Remotely controlled nanoparticles fight tumors

Many researchers around the world have tried to use nanoparticles to battle cancer. Now, researchers from the MIT have gone a step further. They found a way to 'talk' with the nanoparticles. In other words, they can control the nanoparticles and tell them to deliver drugs directly into tumors. Strands of DNA containing drugs were used at tethers to some superparamagnetic nanoparticles. When exposing the particles to a low-frequency electromagnetic field, the particles generate heat that, in turn, melts the tethers and releases the drugs. Bright idea!

Many researchers around the world have tried to use nanoparticles to battle cancer. Now, researchers from the MIT have gone a step further. They found a way to 'talk' with the nanoparticles. In other words, they can control the nanoparticles and ask them to deliver drugs directly into tumors. Strands of DNA containing drugs were used at tethers to some superparamagnetic nanoparticles. When exposing the particles to a low-frequency electromagnetic field, the particles generate heat that, in turn, melts the tethers and releases the drugs. Bright idea!

Remotely controlled nanoparticles

The image above shows these remotely controlled nanoparticles. You can skip the 'enigmatic' original caption if you wish. "Polymer-coated, superparamagnetic nanoparticles (NPs) were modified to polyvalently display either a tyrosine-containing kinase substrate or an SH2 domain. NPs remain dispersed until kinases phosphorylate substrate NPs, triggering NP assembly via phosphopepetide-SH2 binding. Kinase-directed assembly amplifies the T2 relaxation in MRI and is fully reversible by phosphatise."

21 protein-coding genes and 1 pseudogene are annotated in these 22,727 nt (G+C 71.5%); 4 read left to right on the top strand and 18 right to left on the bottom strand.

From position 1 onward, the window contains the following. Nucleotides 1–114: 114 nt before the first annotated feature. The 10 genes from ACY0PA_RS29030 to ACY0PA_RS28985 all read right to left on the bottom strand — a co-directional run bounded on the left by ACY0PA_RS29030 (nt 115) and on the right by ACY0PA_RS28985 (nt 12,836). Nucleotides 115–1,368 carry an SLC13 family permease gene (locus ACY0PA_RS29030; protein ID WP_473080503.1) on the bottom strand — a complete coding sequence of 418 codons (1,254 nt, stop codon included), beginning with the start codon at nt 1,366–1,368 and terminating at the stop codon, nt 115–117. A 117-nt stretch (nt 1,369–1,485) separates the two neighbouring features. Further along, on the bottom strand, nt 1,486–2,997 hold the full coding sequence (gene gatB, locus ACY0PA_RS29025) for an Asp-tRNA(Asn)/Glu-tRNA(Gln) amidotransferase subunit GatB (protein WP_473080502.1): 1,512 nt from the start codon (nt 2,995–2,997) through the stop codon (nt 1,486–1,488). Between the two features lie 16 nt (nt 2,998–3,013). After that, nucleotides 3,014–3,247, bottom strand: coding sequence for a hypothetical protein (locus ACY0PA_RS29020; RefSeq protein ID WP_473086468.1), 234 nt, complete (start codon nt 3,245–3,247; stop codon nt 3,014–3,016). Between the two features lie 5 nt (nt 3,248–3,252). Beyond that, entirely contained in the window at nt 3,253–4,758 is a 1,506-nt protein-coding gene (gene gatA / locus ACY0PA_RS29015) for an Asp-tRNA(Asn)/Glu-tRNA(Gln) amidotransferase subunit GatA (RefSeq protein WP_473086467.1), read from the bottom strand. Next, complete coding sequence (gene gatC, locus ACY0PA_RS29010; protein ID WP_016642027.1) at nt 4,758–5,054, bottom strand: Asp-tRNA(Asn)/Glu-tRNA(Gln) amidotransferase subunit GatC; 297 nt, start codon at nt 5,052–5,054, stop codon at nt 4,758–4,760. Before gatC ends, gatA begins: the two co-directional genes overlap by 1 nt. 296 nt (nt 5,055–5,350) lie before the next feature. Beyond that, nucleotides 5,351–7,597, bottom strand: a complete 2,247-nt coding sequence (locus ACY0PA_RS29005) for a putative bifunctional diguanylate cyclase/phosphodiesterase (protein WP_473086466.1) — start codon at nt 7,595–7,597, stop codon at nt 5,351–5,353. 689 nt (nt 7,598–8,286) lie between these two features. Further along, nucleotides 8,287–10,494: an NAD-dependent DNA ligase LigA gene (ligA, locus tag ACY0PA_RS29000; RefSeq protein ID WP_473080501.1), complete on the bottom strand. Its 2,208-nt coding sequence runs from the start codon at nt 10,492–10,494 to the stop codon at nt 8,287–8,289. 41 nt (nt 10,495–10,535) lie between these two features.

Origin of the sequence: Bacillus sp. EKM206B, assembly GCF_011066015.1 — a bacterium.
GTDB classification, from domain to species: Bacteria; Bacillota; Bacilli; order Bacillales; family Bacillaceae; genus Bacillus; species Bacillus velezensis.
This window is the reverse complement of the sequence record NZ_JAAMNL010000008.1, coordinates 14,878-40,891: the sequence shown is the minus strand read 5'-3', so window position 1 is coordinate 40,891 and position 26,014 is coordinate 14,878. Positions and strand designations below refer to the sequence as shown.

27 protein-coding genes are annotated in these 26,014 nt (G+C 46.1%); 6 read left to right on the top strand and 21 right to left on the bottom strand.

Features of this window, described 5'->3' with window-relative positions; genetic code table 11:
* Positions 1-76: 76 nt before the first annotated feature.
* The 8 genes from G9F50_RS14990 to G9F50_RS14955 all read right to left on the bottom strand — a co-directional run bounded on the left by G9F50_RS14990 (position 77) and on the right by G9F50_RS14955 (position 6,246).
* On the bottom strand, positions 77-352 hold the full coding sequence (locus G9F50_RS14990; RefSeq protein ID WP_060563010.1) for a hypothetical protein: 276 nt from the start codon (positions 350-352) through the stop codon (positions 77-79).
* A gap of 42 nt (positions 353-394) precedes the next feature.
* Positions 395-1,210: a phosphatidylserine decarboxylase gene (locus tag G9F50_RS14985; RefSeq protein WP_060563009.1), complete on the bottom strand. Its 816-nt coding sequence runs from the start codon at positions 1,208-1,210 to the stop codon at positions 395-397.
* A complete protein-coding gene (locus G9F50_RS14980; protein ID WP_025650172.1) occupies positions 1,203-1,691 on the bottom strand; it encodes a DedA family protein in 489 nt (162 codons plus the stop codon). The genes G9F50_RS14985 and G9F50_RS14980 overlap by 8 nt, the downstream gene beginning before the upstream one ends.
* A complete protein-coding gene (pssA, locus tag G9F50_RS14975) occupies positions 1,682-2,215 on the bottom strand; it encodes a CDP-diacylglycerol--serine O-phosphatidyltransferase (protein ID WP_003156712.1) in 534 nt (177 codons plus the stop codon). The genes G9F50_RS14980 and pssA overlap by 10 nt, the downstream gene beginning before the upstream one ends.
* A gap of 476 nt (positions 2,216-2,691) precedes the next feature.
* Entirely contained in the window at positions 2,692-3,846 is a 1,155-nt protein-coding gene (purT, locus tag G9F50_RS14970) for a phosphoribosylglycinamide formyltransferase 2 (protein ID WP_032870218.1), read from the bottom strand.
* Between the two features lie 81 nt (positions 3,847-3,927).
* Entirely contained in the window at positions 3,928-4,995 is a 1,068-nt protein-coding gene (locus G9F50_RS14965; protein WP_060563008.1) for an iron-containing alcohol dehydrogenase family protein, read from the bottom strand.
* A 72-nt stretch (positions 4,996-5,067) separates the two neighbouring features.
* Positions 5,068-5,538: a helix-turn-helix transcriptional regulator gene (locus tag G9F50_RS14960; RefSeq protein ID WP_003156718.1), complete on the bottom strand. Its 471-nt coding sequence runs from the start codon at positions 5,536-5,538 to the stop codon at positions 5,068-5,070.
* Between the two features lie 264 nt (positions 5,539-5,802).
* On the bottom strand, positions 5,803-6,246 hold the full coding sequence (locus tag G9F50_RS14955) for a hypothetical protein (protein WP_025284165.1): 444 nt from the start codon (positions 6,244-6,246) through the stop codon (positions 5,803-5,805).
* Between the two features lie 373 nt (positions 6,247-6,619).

The research team has been led by Sangeeta Bhatia, an associate professor in the Harvard-MIT Division of Health Sciences and Technology (HST) and in MIT's Department of Electrical Engineering and Computer Science. She worked closely with Geoffrey von Maltzahn, a graduate student and a member of Bhatia's Laboratory for Multiscale Regenerative Technologies.

How does this really work -- in plain English? "The system that makes it possible consists of tiny particles (billionths of a meter in size) that are superparamagnetic, a property that causes them to give off heat when they are exposed to a magnetic field. Tethered to these particles are active molecules, such as therapeutic drugs."

And how these therapeutic drugs are delivered? "Exposing the particles to a low-frequency electromagnetic field causes the particles to radiate heat that, in turn, melts the tethers and releases the drugs. The waves in this magnetic field have frequencies between 350 and 400 kilohertz -- the same range as radio waves. These waves pass harmlessly through the body and heat only the nanoparticles."

But why did the researchers used strands of DNA for their tethers? "Two strands of DNA link together through hydrogen bonds that break when heated. In the presence of the magnetic field, heat generated by the nanoparticles breaks these, leaving one strand attached to the particle and allowing the other to float away with its cargo."

Obviously, this experiment is just what is, an experiment. And there are still lots of work to do before such therapies arrive to hospitals.

For more information, this research work has been recently been published in Advanced Materials under the title "Nanoparticle self-assembly directed by antagonistic kinase and phosphatase activities" (Volume 19, Issue 21, Pages 3579-3583, November 2007). Here are two links to the references and to the full paper (PDF format, 5 pages, 377 KB). The above image has been extracted from this article.

Sources: Elizabeth Dougherty, Harvard-MIT Division of Health Sciences and Technology, November 16, 2007; and various websites

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